Lillian Pitt is a Pacific Northwest Native American artist. She was born and raised on the Warm Springs reservation in Oregon. Her ancestors lived in and near the Columbia River Gorge for over 10,000 years.
The Columbia River was called, simply, the Big River, or the Nch’i-Wana, by her ancestors. It was the backbone of one of the largest trade networks in all of Native America.
Lillian Pitt: A Contemporary Native American Artist
Lillian creates works of fine art that delight today’s art lovers, and at the same time, honor the history and legends of her people.
She has accumulated a lifetime of works in a variety of media. Those media include artistic expressions in clay, bronze, wearable art, prints, glass, and jewelry. Her works are regularly exhibited throughout the Pacific Northwest, as well as nationally and internationally.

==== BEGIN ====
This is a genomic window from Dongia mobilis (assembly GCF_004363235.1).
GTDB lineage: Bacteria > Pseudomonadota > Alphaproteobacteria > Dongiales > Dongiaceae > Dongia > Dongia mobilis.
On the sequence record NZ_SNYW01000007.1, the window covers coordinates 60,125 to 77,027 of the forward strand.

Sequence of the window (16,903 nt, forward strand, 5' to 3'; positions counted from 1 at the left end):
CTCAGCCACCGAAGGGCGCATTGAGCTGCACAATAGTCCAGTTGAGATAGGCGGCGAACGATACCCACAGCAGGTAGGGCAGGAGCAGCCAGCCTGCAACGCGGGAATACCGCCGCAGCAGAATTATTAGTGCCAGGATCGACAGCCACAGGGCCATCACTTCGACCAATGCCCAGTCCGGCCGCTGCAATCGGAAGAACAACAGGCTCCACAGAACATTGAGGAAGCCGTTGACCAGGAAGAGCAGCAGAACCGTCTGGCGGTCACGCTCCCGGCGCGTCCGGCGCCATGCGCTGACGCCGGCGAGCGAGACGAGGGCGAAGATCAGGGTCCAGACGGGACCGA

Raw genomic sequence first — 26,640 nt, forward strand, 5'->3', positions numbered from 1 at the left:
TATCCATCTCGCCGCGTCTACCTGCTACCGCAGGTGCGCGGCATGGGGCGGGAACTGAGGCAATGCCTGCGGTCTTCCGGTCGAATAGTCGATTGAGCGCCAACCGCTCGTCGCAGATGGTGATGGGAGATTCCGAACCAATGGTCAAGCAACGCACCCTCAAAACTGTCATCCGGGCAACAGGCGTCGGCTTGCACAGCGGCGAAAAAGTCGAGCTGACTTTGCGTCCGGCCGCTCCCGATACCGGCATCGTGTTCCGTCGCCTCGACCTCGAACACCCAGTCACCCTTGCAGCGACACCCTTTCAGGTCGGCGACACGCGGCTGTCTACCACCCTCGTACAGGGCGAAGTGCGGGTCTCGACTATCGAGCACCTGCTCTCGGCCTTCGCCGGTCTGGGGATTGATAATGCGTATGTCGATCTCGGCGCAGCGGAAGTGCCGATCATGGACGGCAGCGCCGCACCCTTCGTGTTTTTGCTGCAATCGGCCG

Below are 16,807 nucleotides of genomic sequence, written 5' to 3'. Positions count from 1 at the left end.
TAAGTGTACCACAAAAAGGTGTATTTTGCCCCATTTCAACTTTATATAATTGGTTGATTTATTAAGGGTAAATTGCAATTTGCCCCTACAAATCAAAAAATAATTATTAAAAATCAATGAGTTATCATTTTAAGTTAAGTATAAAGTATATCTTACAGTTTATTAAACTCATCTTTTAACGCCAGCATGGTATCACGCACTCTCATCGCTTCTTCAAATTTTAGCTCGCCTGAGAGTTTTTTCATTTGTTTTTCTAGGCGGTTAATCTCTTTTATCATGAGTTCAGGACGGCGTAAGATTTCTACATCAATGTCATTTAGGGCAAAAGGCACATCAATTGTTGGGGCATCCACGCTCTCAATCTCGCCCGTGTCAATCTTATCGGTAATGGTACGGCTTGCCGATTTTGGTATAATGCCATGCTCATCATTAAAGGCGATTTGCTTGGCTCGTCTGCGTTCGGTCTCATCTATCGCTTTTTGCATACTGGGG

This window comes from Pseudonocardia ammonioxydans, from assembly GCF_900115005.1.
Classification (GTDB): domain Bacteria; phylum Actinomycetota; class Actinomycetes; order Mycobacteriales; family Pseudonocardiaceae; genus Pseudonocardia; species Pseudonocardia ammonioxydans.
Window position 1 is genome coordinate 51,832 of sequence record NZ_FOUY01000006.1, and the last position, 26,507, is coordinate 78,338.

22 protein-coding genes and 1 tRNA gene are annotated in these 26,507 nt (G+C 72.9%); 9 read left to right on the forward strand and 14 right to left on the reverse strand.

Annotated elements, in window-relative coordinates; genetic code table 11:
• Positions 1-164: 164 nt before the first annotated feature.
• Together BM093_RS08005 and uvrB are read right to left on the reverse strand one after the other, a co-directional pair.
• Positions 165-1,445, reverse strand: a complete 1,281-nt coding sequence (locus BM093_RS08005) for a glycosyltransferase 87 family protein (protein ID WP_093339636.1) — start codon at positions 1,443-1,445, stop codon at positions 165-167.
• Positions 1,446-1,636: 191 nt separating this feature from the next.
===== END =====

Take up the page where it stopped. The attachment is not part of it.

Art by Lillian Pitt can be found in personal collections, art galleries, and museums. Her works are also displayed in numerous public spaces including parks, schools, and cultural institutions.
Proud to be a Native American
I was in my 30’s, and already an artist before I knew that my ancestors lived in the Columbia River Gorge for more than 10,000 years.
I had no idea. That’s 8,000 years before the time of Christ, and 6,000 years before the time of the Great Pyramids at Giza!
My family never spoke about it, because when I was growing up, it was better for our survival to try and cover up the fact that we were Indian.
But today I can tell you that I’m proud of who I am and who my people are. We are Warm Springs, Wasco (Watalas) and Yakama (Wishxam) people — Indian people of the Pacific Northwest. We call ourselves the River People.